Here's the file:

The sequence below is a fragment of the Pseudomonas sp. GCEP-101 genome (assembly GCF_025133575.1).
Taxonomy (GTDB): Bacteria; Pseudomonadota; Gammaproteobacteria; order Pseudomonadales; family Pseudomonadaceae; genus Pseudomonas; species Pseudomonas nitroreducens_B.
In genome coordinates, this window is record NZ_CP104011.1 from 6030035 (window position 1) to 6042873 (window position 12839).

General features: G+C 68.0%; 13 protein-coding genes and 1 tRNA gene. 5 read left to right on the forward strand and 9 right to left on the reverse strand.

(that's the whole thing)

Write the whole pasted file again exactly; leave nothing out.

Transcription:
The sequence below is a fragment of the Pseudomonas sp. GCEP-101 genome (assembly GCF_025133575.1).
Taxonomy (GTDB): Bacteria; Pseudomonadota; Gammaproteobacteria; order Pseudomonadales; family Pseudomonadaceae; genus Pseudomonas; species Pseudomonas nitroreducens_B.
In genome coordinates, this window is record NZ_CP104011.1 from 6030035 (window position 1) to 6042873 (window position 12839).

General features: G+C 68.0%; 13 protein-coding genes and 1 tRNA gene. 5 read left to right on the forward strand and 9 right to left on the reverse strand.